Expectations versus Reality!
Yes it sounds a bit like an instagram post, yet, the struggle is real! Please note that the first photo is not my score – although, I wish it was! 🙂
My experience with the Tripod student feedback has been a bit of a roller-coaster in terms of emotions versus expectations. Generally, I was quite surprised by the areas underlined by student feedback that needed improving, by the component scores and the item response details. I was also intrigued by the fact that my scores were slightly lower in the spring 2019 survey results than the ones I got in the fall 2018. Although it was with the same group of students and that I thought I addressed the main area of concerns, after looking at my drop, I could not tell that I did address anything in particular.
Here is what I meant by roller-coaster… Although we are not supposed to be alarmed by this scoring flower, I could not help but to actually care about it as I certainly did not expect it. I realize now it was quite presumptuous, nevertheless, it still does not make me feel like a bad teacher, not anymore 🙂
And as if it was not enough of a lesson from last year’s drop, this year I decided to select the class that I struggle the most with (yes, another great idea) but I thought I know them and I certainly feel that I have made so much progress with them compared to last year… Well, that was the wrong decision, as it turns out, they do not seem to feel the same way.
My lowest scores belonged to these 3 areas:
The challenge component however had more “low” scores than the other 2 components so it seems adequate to select it as an area for growth and improvement.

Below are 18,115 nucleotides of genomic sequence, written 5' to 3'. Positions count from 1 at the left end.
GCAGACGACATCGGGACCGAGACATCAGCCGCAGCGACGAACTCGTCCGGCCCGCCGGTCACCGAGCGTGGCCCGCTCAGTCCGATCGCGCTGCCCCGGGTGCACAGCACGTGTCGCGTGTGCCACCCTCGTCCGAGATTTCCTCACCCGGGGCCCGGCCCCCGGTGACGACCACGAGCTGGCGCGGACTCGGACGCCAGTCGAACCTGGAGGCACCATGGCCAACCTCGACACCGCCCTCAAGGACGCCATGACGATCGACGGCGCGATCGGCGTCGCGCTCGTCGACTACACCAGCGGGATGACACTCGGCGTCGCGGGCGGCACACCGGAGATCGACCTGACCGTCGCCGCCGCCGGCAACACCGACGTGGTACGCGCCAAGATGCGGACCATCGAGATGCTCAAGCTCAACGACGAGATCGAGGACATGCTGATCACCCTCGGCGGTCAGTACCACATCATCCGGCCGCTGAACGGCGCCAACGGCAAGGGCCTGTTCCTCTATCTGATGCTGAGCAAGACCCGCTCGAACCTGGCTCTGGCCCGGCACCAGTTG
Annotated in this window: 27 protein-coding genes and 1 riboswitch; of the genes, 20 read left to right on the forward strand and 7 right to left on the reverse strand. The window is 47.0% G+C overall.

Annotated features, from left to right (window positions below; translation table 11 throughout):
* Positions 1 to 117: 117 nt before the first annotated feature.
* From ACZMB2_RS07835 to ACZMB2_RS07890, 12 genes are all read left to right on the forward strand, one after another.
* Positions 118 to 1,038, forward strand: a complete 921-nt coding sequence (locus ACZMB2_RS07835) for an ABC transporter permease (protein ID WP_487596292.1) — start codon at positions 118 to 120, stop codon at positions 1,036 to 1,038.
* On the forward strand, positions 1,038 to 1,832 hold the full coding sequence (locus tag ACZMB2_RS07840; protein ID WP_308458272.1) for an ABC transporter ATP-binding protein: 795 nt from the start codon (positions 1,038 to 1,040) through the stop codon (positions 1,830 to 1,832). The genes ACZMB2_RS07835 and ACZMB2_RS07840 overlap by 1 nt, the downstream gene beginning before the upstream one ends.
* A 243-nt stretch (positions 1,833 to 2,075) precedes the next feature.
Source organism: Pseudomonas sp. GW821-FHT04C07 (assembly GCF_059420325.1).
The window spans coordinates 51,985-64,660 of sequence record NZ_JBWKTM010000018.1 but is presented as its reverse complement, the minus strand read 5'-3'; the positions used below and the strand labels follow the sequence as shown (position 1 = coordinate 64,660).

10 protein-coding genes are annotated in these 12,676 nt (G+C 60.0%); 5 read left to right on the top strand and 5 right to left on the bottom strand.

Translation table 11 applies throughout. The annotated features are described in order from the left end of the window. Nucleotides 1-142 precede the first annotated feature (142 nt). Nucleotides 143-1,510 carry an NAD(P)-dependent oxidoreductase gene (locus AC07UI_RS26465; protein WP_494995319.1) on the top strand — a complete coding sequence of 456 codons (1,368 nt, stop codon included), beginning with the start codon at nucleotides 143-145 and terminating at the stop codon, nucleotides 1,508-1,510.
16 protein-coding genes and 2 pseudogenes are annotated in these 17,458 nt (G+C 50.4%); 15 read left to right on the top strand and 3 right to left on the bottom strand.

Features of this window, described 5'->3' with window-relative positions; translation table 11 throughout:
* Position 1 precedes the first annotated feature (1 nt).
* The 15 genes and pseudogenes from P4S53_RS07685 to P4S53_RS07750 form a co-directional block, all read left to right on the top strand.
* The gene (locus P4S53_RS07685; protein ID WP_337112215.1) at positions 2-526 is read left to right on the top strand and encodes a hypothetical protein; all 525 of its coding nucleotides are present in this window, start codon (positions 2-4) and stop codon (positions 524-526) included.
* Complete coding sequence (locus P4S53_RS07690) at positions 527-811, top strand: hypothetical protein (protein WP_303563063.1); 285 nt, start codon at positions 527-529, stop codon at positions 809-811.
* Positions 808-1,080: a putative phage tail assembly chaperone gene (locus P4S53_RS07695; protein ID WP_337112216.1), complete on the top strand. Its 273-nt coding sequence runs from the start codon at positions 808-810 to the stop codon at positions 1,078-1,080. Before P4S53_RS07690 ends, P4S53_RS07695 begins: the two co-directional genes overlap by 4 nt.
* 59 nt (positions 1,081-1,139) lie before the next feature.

I have to admit I find the results or the interpretation of the results very confusing. I am looking at it right now and it does not really make sense. For instance, for the first criteria “My teacher wants us to use our thinking skills, not just to memorize things” (apart from the fact that this question is not an appropriate one for language acquisition one – yes students do need to memorize a lot a words) shows 78% of students in favor of the statement, however it is scoring low on the interpretation of results. In contrast, the criteria “My teacher makes us explain our answers why we think what we think” shows 73% and is scored medium on the interpretation of results. It does make me wonder if this is accurate or not.
Nevertheless, I did receive a shock. I thought about many different scenarios in my head, I could swap tea for strong alcohol and drink till I pass out and forget about these surveys, change my career, eat my whole weight in chocolate or just get involved in a conversation with my class ( and yes of course I did that, although option 1 was really tempting)
When I mentioned the results of the survey, they seem as uncomfortable as me to talk about it. It seems they didn’t expect I would be upset, the same way I didn’t expect the survey would upset me. I told students I needed to get specific goals, detailed ideas about each of the sections that needed improvement. Although at the beginning of the class, students remained fairly quiet, they started to talk, bounce with ideas and suggestions. It was actually a lot healthier than what I had imagined. It did seem though that on a lot of occasions, they were not a 100% certain about the meaning of the question and also how it applied to language learning, which would explain the reason behind so many neutral answers.
Perhaps I know have to think of ways to encourage deeper thinking and learning within class and linking content to wider topics, which sometimes I find difficult to do. Perhaps it would make more relevance and create opportunities for students to explain why they think what they think.